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North Dakota Child Custody Laws

When parents of dependent children separate, they must come up with a plan for how they will make major decisions and how they will share their time. If parents are unable to reach an agreement, state child custody laws inform the court on how to proceed -- always with the child's own best interests in mind. While "physical custody" refers to where the child lives, "legal custody" refers to the parents' abilities to make important life decisions for their child.

All states except Massachusetts adhere to the Uniform Child Custody Jurisdiction and Enforcement Act (UCCJEA). North Dakota is one of these states. This article provides a general overview of child custody laws in the state of North Dakota.

North Dakota Child Custody Laws: At a Glance

You can find additional details about North Dakota child custody laws in the chart below. See FindLaw's extensive Child Custody section for more articles and resources.

Code Section

§ 14-09-06 et seq. of the North Dakota Century Code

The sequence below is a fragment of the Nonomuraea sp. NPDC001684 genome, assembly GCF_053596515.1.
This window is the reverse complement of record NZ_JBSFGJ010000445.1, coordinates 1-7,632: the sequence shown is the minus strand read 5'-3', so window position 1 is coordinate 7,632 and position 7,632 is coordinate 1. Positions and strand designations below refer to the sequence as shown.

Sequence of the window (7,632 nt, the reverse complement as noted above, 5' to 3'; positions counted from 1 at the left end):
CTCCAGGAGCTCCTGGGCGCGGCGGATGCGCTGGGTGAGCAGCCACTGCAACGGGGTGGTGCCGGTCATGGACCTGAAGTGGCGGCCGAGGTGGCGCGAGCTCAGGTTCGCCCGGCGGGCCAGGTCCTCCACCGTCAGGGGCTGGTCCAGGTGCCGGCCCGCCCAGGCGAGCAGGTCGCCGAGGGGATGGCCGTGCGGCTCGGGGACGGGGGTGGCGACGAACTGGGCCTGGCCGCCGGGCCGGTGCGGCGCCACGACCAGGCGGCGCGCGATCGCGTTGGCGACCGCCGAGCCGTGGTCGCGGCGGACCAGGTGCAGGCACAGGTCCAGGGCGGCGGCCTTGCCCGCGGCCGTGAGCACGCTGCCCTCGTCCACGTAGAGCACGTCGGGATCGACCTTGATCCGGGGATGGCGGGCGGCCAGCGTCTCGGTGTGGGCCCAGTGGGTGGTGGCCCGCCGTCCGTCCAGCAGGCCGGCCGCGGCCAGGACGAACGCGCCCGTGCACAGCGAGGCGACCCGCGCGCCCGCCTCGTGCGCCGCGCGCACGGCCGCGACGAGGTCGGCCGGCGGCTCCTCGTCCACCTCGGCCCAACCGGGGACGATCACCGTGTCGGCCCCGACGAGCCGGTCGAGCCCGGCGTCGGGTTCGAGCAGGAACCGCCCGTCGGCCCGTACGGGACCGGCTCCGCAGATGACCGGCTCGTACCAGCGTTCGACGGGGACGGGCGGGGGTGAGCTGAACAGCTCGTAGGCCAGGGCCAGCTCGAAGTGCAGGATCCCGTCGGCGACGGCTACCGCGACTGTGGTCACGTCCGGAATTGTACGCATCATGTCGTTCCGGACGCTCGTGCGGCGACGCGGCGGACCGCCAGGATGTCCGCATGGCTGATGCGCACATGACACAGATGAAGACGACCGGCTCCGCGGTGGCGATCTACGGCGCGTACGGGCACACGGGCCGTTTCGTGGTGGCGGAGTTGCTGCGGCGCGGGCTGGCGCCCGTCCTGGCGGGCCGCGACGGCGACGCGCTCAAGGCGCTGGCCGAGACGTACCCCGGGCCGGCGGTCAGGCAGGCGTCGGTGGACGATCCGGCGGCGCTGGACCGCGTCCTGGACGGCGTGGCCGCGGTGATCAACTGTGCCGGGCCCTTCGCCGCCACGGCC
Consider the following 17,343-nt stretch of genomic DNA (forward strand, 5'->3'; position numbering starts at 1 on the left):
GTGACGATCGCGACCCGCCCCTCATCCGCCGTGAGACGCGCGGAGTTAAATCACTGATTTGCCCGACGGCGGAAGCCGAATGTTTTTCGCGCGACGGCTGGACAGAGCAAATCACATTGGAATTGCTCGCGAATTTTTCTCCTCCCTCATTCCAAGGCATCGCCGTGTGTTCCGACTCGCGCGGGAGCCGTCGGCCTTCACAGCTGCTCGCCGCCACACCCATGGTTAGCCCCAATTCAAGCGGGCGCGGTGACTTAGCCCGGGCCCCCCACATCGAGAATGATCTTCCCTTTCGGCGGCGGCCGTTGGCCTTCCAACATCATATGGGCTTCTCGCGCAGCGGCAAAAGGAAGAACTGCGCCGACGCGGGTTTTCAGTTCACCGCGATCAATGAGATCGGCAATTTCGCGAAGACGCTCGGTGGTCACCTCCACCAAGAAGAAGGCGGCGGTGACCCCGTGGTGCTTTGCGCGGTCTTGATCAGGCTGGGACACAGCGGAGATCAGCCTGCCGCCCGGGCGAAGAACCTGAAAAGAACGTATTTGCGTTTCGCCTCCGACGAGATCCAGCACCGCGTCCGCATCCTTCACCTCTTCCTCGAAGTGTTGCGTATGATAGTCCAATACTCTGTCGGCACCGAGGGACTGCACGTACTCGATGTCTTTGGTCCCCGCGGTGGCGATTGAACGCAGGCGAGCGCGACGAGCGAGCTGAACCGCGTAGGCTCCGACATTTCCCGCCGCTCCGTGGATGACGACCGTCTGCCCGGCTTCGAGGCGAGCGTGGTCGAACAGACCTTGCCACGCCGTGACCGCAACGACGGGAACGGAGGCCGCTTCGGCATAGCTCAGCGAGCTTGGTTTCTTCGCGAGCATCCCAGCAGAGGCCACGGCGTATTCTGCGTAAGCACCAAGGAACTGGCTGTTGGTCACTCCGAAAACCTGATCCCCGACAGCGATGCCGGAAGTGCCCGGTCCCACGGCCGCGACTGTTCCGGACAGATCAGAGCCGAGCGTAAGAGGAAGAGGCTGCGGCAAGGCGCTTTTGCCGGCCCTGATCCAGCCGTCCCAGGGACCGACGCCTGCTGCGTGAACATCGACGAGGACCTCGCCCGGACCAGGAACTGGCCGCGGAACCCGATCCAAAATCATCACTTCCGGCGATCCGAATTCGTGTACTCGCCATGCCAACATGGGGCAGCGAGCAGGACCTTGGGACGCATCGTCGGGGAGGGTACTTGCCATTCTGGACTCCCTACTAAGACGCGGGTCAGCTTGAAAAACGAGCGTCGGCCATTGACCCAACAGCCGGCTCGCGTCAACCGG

Year Uniform Child Custody Jurisdiction and Enforcement Act Adopted


Joint Custody an Option?

Yes (the decision is made based on the assumption that it is best for the child to have a close relationship with both parents, depending on the circumstances)

Grandparent Visitation Rights Recognized?

Yes, § 14-09.4-03

Child's Own Wishes Considered?

Yes, § 14-09-06.2

Note: State laws tend to change quite frequently through a number of means, including the enactment of new legislation and decisions from higher courts. You may want to contact a North Dakota child custody attorney or conduct your own legal research to verify the state law(s) you are researching.

Research the Law

North Dakota Child Custody Laws: Related Resources

Get Legal Help with Child Custody

If you and your child's other parent are separating, you might not agree on how the child custody arrangement should look. There are many factors to consider in these determinations, but the court's primary concern will be the best interests of the child. One of the best ways to get a handle on the process is to seek guidance from an experienced family law attorney.

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